placed in the same thermal environment as the active gauge. The active and
compensating gauges are then connected as adjacent arms of the bridge circuit in
the readout instrument. Effects common to both gauges will preserve bridge
balance conditions, and no output signal results. Since only the active gauge is
exposed on mechanical or thermal strain caused by specimen stress, bridge
unbalance is proportional to the magnitude of specimen stress producing strain.
The method fails entirely if the temperature does not vary in an identical fashion at
both gauge locations.

2. Self-temperature Compensated Gauge:


The terms temperature compensated is applied to strain gauges in which
the resistance change due to temperature is equal to zero. Self-temperature
compensated gauges will perform properly only when used on materials having

the specific value of thermal expansion coefficient for which they are designed.
STC gauges can be obtained for use on materials having thermal expansion
coefficients from zero to 25 ppm/oC.

Two method are used for obtaining self-temperature compensation. In the


first method, self-temperature compensation is created by altering the temperature
coefficient of resistance of the grid material so that, when mounted on materials
having a certain thermal expansion coefficient, the apparent strain will be a
suitably low value. This is done, in most cases, by special selection or thermal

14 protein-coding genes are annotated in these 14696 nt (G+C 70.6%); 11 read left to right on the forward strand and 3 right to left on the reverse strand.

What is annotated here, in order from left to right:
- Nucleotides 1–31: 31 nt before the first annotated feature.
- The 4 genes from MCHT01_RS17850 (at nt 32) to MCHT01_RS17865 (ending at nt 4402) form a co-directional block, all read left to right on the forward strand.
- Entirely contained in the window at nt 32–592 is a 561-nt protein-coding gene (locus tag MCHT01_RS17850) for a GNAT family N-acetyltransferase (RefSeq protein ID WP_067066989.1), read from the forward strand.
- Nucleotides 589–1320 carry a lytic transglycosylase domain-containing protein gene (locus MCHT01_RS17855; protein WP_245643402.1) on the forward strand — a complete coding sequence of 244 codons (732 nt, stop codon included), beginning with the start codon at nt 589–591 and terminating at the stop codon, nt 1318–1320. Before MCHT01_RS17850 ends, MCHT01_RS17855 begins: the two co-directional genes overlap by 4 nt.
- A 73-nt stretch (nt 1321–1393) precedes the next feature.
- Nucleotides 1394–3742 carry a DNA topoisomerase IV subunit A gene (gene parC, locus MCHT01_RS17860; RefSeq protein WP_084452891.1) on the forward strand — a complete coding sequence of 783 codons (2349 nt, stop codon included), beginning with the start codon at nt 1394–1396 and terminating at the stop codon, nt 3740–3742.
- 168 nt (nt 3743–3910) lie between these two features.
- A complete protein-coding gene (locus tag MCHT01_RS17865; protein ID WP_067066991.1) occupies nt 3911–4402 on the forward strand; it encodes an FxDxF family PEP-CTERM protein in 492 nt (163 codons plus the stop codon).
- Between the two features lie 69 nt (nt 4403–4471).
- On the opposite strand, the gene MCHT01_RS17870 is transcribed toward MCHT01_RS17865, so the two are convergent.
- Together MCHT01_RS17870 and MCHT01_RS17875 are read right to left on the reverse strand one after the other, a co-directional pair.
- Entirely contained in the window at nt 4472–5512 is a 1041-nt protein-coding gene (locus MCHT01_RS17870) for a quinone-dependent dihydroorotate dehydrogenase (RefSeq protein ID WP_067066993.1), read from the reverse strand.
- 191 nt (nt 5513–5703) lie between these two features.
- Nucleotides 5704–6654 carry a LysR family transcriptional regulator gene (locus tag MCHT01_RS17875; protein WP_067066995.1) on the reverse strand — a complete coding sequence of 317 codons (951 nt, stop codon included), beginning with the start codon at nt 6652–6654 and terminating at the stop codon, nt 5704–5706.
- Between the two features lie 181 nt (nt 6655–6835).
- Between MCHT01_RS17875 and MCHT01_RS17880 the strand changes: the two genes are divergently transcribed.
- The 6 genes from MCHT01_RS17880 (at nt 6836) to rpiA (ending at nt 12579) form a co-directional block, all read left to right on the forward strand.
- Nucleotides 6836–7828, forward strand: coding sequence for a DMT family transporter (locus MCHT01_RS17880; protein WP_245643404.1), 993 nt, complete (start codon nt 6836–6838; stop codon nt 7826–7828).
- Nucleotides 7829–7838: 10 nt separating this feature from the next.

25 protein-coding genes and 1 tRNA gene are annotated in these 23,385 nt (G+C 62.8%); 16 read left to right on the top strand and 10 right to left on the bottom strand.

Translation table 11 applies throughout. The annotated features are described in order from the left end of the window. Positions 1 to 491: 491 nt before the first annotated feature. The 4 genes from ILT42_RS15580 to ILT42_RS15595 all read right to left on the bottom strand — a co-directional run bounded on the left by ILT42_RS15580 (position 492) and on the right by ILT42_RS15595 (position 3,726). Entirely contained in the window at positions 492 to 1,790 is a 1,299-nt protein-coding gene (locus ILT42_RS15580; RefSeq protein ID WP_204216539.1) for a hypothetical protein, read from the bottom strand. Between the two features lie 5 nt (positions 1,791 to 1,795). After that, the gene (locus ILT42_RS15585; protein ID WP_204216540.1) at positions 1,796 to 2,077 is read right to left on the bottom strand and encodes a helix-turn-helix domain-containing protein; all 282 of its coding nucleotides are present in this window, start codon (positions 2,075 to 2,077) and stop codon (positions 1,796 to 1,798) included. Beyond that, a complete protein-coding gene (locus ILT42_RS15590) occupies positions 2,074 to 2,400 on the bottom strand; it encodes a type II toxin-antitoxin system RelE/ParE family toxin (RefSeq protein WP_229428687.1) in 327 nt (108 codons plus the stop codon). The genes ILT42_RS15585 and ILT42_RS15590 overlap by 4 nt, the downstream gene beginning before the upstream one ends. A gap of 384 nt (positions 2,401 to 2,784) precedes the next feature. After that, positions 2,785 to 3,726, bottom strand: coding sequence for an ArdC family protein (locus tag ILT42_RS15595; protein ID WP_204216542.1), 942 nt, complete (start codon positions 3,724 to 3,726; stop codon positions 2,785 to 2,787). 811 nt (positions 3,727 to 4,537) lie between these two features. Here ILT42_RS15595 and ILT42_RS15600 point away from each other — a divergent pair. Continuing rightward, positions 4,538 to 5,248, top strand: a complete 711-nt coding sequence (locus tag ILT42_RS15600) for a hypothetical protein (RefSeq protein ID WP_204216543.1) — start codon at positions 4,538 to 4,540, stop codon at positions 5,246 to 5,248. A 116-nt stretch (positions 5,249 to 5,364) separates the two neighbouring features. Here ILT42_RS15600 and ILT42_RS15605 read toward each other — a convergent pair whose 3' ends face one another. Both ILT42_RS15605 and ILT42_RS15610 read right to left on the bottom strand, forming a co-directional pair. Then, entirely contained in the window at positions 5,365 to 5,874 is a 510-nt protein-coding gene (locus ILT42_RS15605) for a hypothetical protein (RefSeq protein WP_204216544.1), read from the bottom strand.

processing of the grid alloy. The two principal classes of strain-gauge alloys
susceptible to such treatment are Constantan and Karma. The second method
includes forming a grid with two lengths of gauge wires joined suitably in series
so that the resultant apparent strain is zero.

Dual-element self temperature


gauges.

Compensation by dissimilar

3. Compensation by Dissimilar Gauges:


Compensation of the temperature effect in a bridge network is accomplished by
putting dissimilar gauges into adjacent bridge arms as shown in Figure. The gauge
in the first arm should have a relatively small temperature effect in the same
direction. With proper, fixed series and shunt resistances for the gauge in the
second arm, it is possible to obtain an overall temperature effect for the second
arm, that is equal to that of the first arm. Hence, the temperature effects of the two

arms will cancel each other with a relatively small loss in the strain sensitivity of
the network.
This method would appear to have a better chance of success than the selftemperature compensated gauge because the relative resistance of the filament is
not critical. If will always be possible after a gauge has been made, to select the
fixed resistance for proper compensation. Furthermore, compensation over a
greater temperature increases. in this case, temperature would not have to be
known very accurately.

4. Compensation by Similar Gauges:


Best possible temperature compensation is obtained for unpredictable effects
as for predictable effects with two similar gauges in adjacent arms of a Wheatstone
bridge. However, this circuit arrangement eliminates the hydrostatic component of
stress from the reading and only the shear component of stress is reflected. Hence,
the gauges should be arranged so as to pick up the greatest signal from the shear
component of stress. This means that one gauge should be positioned in the
direction of the maximum principal strain, the other in the direction of minimum
principal strain. This method is likely to give best results when the direction of the
principal strains is known.
5. Compensation by Computation:
By knowing the temperature characteristics of a strain gauge and the base
metal, and if the temperature can be observed separately, a correction can be
calculated theoretically from Equation and applied to the observed strain.

Figure: Compensation by similar gauges.